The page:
(Note—today is the 70th birthday of America’s sweetheart, Annette Funicello. Born on October 22, 1942 in Utica, New York, the shy brunette found fame and popularity at the age of 12 as a Mouseketeer on the Mickey Mouse Club. She also became a recording artist (“Tall Paul,” “Pineapple Princess”) and movie actress (“Beach Party”) before taking a leave of absence from show business to marry and raise her family. In the late ’70s, the mother of three starred in a series of TV commercials for Skippy Peanut Butter, and in 1987 she reunited with her beach-movie co-star Frankie Avalon for the film Back to the Beach. During the making of that film, Annette began developing the symptoms of what turned out to be multiple sclerosis. Earlier this month, CTV W5 [Canada] caught up with Annette and her husband, Glen Holt, who is now her primary caregiver. The former child star is now unable to walk or talk and requires round-the-clock care. The Holts allowed their story to be told in the hopes that a cure can be found for MS and other neurological diseases. Please click on the link below to read the story and watch the videos.)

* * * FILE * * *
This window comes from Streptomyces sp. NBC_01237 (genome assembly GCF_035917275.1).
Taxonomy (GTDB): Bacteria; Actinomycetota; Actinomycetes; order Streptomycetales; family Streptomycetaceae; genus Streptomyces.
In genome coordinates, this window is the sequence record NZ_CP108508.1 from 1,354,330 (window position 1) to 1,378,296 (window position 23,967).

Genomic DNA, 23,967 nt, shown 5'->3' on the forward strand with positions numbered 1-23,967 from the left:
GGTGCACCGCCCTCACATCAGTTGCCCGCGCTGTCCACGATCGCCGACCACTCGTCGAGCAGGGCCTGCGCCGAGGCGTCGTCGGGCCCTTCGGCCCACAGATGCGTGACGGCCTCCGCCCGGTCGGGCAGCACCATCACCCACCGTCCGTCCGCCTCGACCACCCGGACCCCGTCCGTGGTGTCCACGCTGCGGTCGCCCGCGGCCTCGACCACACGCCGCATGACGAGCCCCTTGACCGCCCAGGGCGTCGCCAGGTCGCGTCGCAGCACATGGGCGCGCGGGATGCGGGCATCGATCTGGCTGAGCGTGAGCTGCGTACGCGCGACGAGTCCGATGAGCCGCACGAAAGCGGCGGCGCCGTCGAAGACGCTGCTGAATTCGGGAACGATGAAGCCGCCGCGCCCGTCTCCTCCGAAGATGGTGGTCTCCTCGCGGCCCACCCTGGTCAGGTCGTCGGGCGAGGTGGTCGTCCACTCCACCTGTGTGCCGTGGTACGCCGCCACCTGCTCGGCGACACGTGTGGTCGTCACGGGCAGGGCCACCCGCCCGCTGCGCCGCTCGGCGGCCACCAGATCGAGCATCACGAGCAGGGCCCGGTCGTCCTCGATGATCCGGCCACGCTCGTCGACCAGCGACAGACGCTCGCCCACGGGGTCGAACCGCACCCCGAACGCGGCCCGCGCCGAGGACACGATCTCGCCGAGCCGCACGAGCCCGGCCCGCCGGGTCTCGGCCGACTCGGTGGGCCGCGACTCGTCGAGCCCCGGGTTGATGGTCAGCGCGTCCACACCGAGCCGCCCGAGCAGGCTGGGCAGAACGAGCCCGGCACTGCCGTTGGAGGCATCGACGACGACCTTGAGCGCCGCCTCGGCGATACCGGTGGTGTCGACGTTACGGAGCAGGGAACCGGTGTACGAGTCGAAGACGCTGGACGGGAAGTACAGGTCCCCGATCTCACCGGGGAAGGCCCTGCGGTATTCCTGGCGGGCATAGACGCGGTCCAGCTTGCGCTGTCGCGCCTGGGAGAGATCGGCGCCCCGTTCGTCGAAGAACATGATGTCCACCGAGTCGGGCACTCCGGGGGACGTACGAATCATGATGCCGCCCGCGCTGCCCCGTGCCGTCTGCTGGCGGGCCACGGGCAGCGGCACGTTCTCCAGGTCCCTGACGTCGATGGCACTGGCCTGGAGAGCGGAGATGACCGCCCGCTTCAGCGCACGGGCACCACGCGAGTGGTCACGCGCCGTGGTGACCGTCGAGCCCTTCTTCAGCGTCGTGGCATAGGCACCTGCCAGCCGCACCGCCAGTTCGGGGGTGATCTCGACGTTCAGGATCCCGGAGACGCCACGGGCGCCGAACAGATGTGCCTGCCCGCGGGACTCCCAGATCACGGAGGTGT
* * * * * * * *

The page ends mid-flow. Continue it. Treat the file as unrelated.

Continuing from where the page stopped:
When Annette Funicello debuted on a new children’s variety TV show called the Mickey Mouse Club, she was a shy 12-year-old girl — an unknown with big brown eyes and a sweet smile.
But the Mickey Mouse Club quickly became a television megahit and the girl known simply as “Annette” became the most popular “Mouseketeer” on the show, attracting fans all around the world. She developed into a stunning young woman, starring in several iconic, beach movies with teen heartthrob Frankie Avalon.
But in 1992 at age 50, Annette went public with devastating news — she had multiple sclerosis, a debilitating neurological disorder. She had the most severe form of the disease and over the years lost her ability to walk, relying first on a cane, then on a wheelchair. The singer and actress eventually lost her ability to talk and Annette faded from public view.
Many fans still wonder what happened to the beloved Hollywood star.
(Read more, and view the videos, by clicking the link below)
via Annette Funicello: Her life with multiple sclerosis.
Annette Funicello Research Fund for Neurological Diseases (Facebook)